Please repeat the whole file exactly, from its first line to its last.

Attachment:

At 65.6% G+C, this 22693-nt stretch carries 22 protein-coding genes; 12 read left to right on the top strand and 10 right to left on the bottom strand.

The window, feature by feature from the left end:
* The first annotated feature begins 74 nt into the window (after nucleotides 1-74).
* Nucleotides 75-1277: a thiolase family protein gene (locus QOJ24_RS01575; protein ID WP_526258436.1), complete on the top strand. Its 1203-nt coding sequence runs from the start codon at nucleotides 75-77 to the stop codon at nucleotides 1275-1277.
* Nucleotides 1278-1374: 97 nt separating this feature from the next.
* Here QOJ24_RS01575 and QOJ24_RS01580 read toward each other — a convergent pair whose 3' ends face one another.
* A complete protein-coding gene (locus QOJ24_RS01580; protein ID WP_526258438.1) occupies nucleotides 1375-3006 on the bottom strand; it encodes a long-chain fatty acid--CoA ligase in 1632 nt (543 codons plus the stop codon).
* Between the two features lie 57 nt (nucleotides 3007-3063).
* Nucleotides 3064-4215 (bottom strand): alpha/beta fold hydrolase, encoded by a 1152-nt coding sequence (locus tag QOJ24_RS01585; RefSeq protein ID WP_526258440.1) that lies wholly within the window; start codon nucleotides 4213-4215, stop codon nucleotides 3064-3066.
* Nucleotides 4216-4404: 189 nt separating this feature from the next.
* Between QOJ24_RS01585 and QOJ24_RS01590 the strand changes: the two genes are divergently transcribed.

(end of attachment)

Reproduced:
At 65.6% G+C, this 22693-nt stretch carries 22 protein-coding genes; 12 read left to right on the top strand and 10 right to left on the bottom strand.

The window, feature by feature from the left end:
* The first annotated feature begins 74 nt into the window (after nucleotides 1-74).
* Nucleotides 75-1277: a thiolase family protein gene (locus QOJ24_RS01575; protein ID WP_526258436.1), complete on the top strand. Its 1203-nt coding sequence runs from the start codon at nucleotides 75-77 to the stop codon at nucleotides 1275-1277.
* Nucleotides 1278-1374: 97 nt separating this feature from the next.
* Here QOJ24_RS01575 and QOJ24_RS01580 read toward each other — a convergent pair whose 3' ends face one another.
* A complete protein-coding gene (locus QOJ24_RS01580; protein ID WP_526258438.1) occupies nucleotides 1375-3006 on the bottom strand; it encodes a long-chain fatty acid--CoA ligase in 1632 nt (543 codons plus the stop codon).
* Between the two features lie 57 nt (nucleotides 3007-3063).
* Nucleotides 3064-4215 (bottom strand): alpha/beta fold hydrolase, encoded by a 1152-nt coding sequence (locus tag QOJ24_RS01585; RefSeq protein ID WP_526258440.1) that lies wholly within the window; start codon nucleotides 4213-4215, stop codon nucleotides 3064-3066.
* Nucleotides 4216-4404: 189 nt separating this feature from the next.
* Between QOJ24_RS01585 and QOJ24_RS01590 the strand changes: the two genes are divergently transcribed.